Editorial note: I received a copy of One Italian Summer in exchange for a review. All opinions are my own.
One Italian Summer by Rebecca Serle is an impactful and moving story about the everlasting bond between a mother and daughter.
Magical realism is a growing area of fiction. This is where a story has some fantastical or even sci-fi element—the key is an element. So you never feel like you’re reading a fantasy or sci-fi novel but it’s simply a contemporary story with an added twist.
Some recent examples include The Midnight Library by Matt Haig (one of my favorites of the past couple of years) and recent novels by Rebecca Serle (The Dinner List and In Five Years). What’s interesting about this story choice in novels is that it truly does make you think about your own decisions in life. The ‘what if’ can be a present question and magical realism seeks to provide a look into what would happen if a different decision was made.
I’ve been looking forward to Rebecca’s last novel, An Italian Summer (and also included it in on my huge must-read book club books for 2022 list) for months. I’ve had the ARC for a long while but I didn’t want to rush it through quickly—I knew this would be one I wanted to wait to read it at the right time.
And it was so great. The setting in Amalfi Coast—you can’t beat that. The story is engaging, intriguing, even sad at parts, but also uplifting at the same time.
What’s the Story About
Katy’s mother has passed away and she is devastated and absolutely lost. Her mother, Carol, was her best friend and a guiding light in her life—she didn’t make any decision without consulting her first. But now she is gone and Katy doesn’t know what to do and her marriage is also suffering as a result.
All her life she heard how special Positano and the Amalfi Coast were to her mother. They had planned to take a trip together before she passed away.
Katy decides to go ahead with the trip to Positano—marking the first time she’s every taken a trip alone or really done anything on her own. And she’s immediately in awe of the town’s breathtaking scenery, fantastic food and abundance of wine. She even feels herself starting to relax a bit, finally.
And suddenly, she runs into her mother as thirty-year-old Carol. Katy can’t believe her eyes but is also grateful for any more time she can get with her mom. Katy is also curious of the woman Carol was prior to becoming her mother.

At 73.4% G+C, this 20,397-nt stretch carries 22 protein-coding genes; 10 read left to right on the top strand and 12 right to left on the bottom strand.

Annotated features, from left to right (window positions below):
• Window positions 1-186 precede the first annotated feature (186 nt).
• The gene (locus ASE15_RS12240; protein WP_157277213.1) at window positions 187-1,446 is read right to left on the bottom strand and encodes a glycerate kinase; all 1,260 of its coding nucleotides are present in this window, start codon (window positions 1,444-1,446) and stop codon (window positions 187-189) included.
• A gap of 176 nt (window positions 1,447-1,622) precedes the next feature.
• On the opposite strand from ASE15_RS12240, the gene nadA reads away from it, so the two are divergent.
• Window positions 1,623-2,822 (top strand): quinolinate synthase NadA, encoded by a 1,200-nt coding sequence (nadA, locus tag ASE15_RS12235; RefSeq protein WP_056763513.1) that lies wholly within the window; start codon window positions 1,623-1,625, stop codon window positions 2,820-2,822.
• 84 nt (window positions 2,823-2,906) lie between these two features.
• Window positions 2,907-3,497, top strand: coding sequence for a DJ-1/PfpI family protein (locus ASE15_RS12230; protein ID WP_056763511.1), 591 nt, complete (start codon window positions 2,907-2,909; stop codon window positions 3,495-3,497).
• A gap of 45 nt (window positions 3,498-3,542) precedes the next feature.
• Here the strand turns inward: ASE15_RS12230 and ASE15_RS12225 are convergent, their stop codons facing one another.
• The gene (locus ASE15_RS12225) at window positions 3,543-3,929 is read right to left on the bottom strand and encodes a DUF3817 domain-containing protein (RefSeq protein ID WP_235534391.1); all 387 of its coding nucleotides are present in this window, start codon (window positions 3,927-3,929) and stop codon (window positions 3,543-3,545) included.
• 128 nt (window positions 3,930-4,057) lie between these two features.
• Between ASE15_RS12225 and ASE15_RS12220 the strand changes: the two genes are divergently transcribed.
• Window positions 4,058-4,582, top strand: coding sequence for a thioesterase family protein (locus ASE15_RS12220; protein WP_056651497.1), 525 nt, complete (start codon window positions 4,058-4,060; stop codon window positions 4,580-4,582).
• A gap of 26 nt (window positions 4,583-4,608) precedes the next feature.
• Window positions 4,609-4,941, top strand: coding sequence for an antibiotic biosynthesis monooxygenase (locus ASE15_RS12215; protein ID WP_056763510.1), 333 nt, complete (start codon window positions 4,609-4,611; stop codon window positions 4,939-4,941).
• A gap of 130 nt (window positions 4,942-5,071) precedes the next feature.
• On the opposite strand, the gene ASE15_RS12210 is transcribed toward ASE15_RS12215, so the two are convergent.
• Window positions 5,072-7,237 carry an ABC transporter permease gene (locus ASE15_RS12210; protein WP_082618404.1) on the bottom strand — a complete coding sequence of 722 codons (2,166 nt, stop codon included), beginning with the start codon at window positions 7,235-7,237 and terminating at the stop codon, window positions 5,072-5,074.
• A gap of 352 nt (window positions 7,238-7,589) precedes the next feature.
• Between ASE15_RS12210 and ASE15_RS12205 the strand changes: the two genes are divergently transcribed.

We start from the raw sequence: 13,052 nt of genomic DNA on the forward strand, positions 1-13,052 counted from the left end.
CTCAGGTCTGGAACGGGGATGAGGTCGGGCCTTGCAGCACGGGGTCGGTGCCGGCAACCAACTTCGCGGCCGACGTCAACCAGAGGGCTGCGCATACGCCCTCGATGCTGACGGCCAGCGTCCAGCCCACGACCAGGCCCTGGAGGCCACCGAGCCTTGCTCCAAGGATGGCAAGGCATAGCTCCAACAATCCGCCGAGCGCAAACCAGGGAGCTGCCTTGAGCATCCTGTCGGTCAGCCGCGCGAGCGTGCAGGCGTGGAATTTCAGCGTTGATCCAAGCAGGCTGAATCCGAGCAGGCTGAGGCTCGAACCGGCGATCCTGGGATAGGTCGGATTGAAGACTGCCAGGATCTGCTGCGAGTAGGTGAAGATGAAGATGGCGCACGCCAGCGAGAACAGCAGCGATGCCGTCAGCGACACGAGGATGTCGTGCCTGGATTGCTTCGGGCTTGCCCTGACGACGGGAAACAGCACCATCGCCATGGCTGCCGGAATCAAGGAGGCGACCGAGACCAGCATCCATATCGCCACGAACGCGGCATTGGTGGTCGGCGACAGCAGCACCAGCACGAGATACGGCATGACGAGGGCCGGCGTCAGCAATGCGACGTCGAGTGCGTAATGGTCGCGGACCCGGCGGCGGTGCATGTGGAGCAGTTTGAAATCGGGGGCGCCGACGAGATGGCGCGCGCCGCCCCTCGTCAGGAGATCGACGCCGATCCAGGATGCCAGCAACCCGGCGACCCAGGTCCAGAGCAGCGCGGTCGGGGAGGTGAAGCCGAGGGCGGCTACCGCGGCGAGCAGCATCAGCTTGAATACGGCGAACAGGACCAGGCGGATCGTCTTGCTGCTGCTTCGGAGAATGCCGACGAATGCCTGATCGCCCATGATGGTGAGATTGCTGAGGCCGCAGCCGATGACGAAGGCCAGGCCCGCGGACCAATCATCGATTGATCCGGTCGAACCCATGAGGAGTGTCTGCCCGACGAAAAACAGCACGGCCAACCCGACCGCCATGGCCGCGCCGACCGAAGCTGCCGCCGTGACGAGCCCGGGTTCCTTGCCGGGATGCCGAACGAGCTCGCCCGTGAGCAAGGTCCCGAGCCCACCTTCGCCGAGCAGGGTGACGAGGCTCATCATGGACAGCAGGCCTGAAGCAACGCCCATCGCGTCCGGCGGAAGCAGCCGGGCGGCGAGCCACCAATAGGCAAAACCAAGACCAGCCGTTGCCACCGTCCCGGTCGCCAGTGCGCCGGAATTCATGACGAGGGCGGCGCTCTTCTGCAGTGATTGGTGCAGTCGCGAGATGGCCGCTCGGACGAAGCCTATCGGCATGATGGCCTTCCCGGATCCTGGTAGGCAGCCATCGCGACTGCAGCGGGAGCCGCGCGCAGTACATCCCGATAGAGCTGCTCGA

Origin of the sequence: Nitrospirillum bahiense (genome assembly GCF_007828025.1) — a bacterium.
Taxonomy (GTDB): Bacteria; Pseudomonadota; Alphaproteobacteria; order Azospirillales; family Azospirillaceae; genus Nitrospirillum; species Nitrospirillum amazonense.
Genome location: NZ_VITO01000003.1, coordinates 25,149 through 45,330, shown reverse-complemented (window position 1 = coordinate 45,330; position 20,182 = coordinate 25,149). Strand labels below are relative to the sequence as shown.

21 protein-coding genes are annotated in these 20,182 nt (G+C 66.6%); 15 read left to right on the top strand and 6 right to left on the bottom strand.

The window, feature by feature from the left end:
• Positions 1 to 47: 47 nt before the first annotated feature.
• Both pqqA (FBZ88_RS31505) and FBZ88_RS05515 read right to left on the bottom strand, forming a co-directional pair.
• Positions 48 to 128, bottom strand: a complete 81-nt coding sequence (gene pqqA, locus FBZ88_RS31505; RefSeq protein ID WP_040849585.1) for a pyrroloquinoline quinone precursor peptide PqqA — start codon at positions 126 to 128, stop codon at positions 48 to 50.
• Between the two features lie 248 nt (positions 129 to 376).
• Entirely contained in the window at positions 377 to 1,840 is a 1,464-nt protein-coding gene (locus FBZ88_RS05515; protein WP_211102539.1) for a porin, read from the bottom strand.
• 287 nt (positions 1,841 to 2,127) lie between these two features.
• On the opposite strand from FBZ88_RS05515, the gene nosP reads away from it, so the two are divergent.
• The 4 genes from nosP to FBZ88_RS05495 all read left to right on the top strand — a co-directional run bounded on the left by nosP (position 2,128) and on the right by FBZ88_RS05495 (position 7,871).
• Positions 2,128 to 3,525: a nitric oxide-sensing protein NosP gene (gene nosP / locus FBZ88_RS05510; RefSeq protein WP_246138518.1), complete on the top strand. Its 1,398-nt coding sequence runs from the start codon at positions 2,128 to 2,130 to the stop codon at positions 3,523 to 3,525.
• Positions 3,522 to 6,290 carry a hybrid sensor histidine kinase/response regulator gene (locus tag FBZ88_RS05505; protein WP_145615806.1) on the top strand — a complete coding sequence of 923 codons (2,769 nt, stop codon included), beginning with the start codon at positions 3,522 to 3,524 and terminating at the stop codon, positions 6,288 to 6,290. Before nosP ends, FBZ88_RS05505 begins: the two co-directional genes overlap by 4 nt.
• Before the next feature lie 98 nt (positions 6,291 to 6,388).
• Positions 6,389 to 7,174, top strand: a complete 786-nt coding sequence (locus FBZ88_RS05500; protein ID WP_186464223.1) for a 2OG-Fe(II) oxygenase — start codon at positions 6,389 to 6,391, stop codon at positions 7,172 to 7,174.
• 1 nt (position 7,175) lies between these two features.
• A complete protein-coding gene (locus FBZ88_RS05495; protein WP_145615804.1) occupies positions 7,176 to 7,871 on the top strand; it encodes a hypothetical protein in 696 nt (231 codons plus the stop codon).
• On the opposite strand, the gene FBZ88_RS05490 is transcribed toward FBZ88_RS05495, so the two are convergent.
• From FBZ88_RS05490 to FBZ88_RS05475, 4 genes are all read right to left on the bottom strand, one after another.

But as Katy gets to know Carol more, she realizes that she’s holding back a secret and it might change everything forever.
Can you imagine running into your parents, let alone one who is deceased, when they are thirty and their whole life is ahead of them? I love the concept. It would seem like a gift, that’s for sure.
Sometimes in these magical realism stories, it takes a while for the character to be on board with what’s happening. You usually have another character trying to explain the situation and such. So it can take up a bit of real estate when you’re trying to move forward with the story as a reader.
What I would like with One Italian Summer, is that the author went right for it. Katy is confused when she meets Carol. But her happiness at seeing her mother again, even if it’s a version she never knew, overwhelms any confusion that she has. I thought it was quite clever how it was presented.
Katy calls her mother the love of her life. Their bond was so close—they did everything together. So when Carol is gone—where does that leave Katy?
She’s unsure if she wants to remain married and doesn’t know if she’ll return to her job. All she knows is she’s hurting in ways that she could never imagine.
Fast forward to Positano and Katy is loving getting to know the younger version of her mother. She’s learning quite a bit about her too. It also makes her realize how much she never did ask her mother about her own life as the focus was always on Katy.
But everyone has secrets. And to be honest, Carol’s was pretty unexpected. For a story that already had plenty of depth, I thought it added such an interesting layer and one that book clubs will no doubt discuss.
This is one of my favorite settings ever. I was so thrilled when I first read that this novel would take place in Positano. My husband and I took a big trip out to Italy in 2019 and we went out to Positano and absolutely loved it. If you haven’t been, it really is everything you want and more—picturesque Italian town, gorgeous views of the ocean, fresh, simple and amazing food. I could go on and on. I think it’s one of the most special places in the world.
It totally lends itself to represent a place where magic could happen. Rebecca Serle painted a beautiful image of a special town and you feel like you’re there right with Katy. The novel is truly transporting.
But there’s also more than meets the eye with the setting. And it’s an interesting twist.
As you can tell, I thought this story was great. This is the ideal novel for those who love stories about mothers and daughters. Plus, the setting is top notch.
For book clubs, check out the discussion questions here.